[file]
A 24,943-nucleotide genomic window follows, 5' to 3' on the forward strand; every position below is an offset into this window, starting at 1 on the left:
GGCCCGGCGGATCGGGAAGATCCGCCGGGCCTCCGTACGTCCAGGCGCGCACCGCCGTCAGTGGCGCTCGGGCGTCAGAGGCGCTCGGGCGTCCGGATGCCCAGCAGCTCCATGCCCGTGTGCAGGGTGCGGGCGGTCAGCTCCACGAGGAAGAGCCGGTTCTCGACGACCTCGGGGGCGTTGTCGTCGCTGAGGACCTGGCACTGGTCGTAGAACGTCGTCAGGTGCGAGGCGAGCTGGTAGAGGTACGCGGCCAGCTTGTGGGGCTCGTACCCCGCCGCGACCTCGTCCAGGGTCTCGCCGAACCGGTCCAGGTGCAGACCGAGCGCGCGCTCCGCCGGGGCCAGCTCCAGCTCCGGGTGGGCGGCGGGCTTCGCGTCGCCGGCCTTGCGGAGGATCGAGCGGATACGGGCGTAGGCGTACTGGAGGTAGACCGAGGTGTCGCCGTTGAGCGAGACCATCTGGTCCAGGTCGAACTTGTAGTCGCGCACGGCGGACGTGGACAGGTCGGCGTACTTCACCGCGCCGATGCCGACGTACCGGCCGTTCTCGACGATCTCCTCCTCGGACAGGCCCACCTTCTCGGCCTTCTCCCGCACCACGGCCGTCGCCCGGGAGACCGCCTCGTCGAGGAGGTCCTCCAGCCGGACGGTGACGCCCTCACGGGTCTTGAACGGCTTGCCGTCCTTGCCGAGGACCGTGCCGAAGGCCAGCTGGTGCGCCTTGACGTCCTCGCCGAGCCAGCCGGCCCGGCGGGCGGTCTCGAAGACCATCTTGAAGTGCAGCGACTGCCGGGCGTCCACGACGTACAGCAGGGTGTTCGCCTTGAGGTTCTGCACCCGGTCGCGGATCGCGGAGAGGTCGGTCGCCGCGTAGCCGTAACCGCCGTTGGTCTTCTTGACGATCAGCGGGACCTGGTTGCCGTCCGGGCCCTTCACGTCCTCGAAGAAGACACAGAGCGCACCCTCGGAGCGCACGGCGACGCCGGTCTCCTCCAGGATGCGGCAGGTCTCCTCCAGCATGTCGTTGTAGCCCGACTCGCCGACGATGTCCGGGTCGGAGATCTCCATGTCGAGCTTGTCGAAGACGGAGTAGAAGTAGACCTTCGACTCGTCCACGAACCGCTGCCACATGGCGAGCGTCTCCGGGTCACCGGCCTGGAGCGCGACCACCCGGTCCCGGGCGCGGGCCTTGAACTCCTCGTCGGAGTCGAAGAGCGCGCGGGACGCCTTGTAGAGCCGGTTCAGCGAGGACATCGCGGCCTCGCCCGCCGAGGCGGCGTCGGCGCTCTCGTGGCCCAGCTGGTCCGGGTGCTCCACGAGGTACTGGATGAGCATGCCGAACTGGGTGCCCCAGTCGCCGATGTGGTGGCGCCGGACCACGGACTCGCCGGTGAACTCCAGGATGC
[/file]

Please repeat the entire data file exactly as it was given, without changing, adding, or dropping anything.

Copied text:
A 24,943-nucleotide genomic window follows, 5' to 3' on the forward strand; every position below is an offset into this window, starting at 1 on the left:
GGCCCGGCGGATCGGGAAGATCCGCCGGGCCTCCGTACGTCCAGGCGCGCACCGCCGTCAGTGGCGCTCGGGCGTCAGAGGCGCTCGGGCGTCCGGATGCCCAGCAGCTCCATGCCCGTGTGCAGGGTGCGGGCGGTCAGCTCCACGAGGAAGAGCCGGTTCTCGACGACCTCGGGGGCGTTGTCGTCGCTGAGGACCTGGCACTGGTCGTAGAACGTCGTCAGGTGCGAGGCGAGCTGGTAGAGGTACGCGGCCAGCTTGTGGGGCTCGTACCCCGCCGCGACCTCGTCCAGGGTCTCGCCGAACCGGTCCAGGTGCAGACCGAGCGCGCGCTCCGCCGGGGCCAGCTCCAGCTCCGGGTGGGCGGCGGGCTTCGCGTCGCCGGCCTTGCGGAGGATCGAGCGGATACGGGCGTAGGCGTACTGGAGGTAGACCGAGGTGTCGCCGTTGAGCGAGACCATCTGGTCCAGGTCGAACTTGTAGTCGCGCACGGCGGACGTGGACAGGTCGGCGTACTTCACCGCGCCGATGCCGACGTACCGGCCGTTCTCGACGATCTCCTCCTCGGACAGGCCCACCTTCTCGGCCTTCTCCCGCACCACGGCCGTCGCCCGGGAGACCGCCTCGTCGAGGAGGTCCTCCAGCCGGACGGTGACGCCCTCACGGGTCTTGAACGGCTTGCCGTCCTTGCCGAGGACCGTGCCGAAGGCCAGCTGGTGCGCCTTGACGTCCTCGCCGAGCCAGCCGGCCCGGCGGGCGGTCTCGAAGACCATCTTGAAGTGCAGCGACTGCCGGGCGTCCACGACGTACAGCAGGGTGTTCGCCTTGAGGTTCTGCACCCGGTCGCGGATCGCGGAGAGGTCGGTCGCCGCGTAGCCGTAACCGCCGTTGGTCTTCTTGACGATCAGCGGGACCTGGTTGCCGTCCGGGCCCTTCACGTCCTCGAAGAAGACACAGAGCGCACCCTCGGAGCGCACGGCGACGCCGGTCTCCTCCAGGATGCGGCAGGTCTCCTCCAGCATGTCGTTGTAGCCCGACTCGCCGACGATGTCCGGGTCGGAGATCTCCATGTCGAGCTTGTCGAAGACGGAGTAGAAGTAGACCTTCGACTCGTCCACGAACCGCTGCCACATGGCGAGCGTCTCCGGGTCACCGGCCTGGAGCGCGACCACCCGGTCCCGGGCGCGGGCCTTGAACTCCTCGTCGGAGTCGAAGAGCGCGCGGGACGCCTTGTAGAGCCGGTTCAGCGAGGACATCGCGGCCTCGCCCGCCGAGGCGGCGTCGGCGCTCTCGTGGCCCAGCTGGTCCGGGTGCTCCACGAGGTACTGGATGAGCATGCCGAACTGGGTGCCCCAGTCGCCGATGTGGTGGCGCCGGACCACGGACTCGCCGGTGAACTCCAGGATGC